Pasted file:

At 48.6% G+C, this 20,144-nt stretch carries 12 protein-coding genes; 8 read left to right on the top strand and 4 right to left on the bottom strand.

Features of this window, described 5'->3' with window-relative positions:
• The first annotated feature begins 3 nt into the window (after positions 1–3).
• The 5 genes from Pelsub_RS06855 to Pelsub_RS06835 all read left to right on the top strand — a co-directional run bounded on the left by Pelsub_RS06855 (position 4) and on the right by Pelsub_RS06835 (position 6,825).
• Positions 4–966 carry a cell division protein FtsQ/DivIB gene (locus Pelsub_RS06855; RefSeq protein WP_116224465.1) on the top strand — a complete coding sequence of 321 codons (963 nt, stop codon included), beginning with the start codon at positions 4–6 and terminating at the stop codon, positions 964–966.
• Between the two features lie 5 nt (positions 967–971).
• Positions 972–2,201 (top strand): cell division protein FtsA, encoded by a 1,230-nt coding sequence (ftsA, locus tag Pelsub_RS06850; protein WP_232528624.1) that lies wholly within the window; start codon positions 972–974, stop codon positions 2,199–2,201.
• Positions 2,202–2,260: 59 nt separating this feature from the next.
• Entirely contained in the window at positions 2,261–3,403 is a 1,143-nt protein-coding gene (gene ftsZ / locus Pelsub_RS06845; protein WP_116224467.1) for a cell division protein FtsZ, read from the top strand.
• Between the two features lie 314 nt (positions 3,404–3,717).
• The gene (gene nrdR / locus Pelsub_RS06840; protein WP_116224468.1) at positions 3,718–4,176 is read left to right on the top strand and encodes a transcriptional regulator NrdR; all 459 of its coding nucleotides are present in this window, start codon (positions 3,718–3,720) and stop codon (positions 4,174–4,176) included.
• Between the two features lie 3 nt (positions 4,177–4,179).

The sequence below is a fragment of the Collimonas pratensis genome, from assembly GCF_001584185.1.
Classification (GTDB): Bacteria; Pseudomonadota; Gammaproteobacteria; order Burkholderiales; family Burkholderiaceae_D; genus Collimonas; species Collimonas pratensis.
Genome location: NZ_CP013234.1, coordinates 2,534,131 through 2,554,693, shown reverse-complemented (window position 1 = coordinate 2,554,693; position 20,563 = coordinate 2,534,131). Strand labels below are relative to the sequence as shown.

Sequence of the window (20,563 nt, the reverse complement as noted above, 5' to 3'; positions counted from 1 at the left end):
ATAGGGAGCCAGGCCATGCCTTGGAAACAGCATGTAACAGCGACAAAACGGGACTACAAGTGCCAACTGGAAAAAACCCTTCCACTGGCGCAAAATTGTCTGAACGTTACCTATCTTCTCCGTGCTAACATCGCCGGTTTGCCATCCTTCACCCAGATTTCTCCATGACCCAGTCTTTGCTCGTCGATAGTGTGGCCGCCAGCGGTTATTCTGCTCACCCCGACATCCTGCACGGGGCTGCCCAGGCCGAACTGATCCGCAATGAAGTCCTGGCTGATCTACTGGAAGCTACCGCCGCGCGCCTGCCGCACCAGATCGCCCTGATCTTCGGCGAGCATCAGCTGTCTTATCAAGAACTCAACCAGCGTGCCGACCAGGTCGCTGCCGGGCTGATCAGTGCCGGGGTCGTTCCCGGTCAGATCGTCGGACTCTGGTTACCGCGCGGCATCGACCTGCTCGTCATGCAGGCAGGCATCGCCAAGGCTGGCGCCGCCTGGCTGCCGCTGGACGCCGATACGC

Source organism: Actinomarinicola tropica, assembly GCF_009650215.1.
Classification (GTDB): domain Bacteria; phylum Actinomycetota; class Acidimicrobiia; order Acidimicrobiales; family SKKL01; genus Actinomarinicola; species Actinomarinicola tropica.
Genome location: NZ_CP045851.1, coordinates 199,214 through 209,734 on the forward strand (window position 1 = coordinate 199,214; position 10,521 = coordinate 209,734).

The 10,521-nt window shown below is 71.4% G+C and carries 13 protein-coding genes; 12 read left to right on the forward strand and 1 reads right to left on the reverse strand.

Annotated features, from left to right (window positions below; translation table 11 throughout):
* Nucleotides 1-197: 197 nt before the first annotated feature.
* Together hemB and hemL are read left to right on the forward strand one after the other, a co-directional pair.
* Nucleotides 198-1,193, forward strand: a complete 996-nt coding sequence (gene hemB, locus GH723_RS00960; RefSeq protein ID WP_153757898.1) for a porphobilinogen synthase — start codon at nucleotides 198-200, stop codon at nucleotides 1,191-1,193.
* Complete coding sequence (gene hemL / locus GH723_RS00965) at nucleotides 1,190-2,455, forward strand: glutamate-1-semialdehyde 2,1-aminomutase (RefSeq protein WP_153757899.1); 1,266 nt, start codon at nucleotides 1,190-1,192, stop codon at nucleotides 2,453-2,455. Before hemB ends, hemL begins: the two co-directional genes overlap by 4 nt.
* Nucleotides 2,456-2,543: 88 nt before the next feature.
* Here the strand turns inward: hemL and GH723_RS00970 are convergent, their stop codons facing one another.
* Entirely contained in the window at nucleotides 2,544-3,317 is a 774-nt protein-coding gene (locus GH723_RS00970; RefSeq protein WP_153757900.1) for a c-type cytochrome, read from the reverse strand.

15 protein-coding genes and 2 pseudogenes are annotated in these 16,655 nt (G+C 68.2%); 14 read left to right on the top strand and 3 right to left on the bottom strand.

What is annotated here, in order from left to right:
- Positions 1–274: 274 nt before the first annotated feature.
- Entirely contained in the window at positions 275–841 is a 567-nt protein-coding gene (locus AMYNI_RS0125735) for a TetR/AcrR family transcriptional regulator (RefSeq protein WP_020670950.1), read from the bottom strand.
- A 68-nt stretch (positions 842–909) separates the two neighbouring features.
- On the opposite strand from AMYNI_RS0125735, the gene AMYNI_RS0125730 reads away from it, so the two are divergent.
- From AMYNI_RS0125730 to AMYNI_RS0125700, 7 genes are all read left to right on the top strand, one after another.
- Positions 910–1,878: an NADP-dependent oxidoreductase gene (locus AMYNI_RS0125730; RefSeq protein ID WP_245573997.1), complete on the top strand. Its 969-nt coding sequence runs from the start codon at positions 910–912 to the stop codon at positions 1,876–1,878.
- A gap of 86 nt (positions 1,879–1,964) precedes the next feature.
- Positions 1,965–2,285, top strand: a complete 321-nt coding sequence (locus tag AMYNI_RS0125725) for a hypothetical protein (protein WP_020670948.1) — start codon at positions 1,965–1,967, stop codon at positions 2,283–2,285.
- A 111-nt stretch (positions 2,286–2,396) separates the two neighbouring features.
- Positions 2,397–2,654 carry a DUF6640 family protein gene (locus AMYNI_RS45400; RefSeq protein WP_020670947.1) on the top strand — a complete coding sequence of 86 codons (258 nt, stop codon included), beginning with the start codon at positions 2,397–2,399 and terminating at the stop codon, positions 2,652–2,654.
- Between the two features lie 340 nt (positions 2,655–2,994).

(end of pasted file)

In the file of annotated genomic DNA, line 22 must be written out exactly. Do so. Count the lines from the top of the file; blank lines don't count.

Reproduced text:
Annotated features, from left to right (window positions below; translation table 11 throughout):